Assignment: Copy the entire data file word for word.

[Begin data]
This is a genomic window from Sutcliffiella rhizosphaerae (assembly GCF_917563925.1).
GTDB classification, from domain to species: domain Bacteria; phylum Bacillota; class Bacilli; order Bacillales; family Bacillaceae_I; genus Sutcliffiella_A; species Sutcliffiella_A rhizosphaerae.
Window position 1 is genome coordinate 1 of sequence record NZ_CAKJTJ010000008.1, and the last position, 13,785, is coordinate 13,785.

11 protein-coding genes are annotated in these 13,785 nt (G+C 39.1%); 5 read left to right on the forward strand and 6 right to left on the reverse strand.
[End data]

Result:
This is a genomic window from Sutcliffiella rhizosphaerae (assembly GCF_917563925.1).
GTDB classification, from domain to species: domain Bacteria; phylum Bacillota; class Bacilli; order Bacillales; family Bacillaceae_I; genus Sutcliffiella_A; species Sutcliffiella_A rhizosphaerae.
Window position 1 is genome coordinate 1 of sequence record NZ_CAKJTJ010000008.1, and the last position, 13,785, is coordinate 13,785.

11 protein-coding genes are annotated in these 13,785 nt (G+C 39.1%); 5 read left to right on the forward strand and 6 right to left on the reverse strand.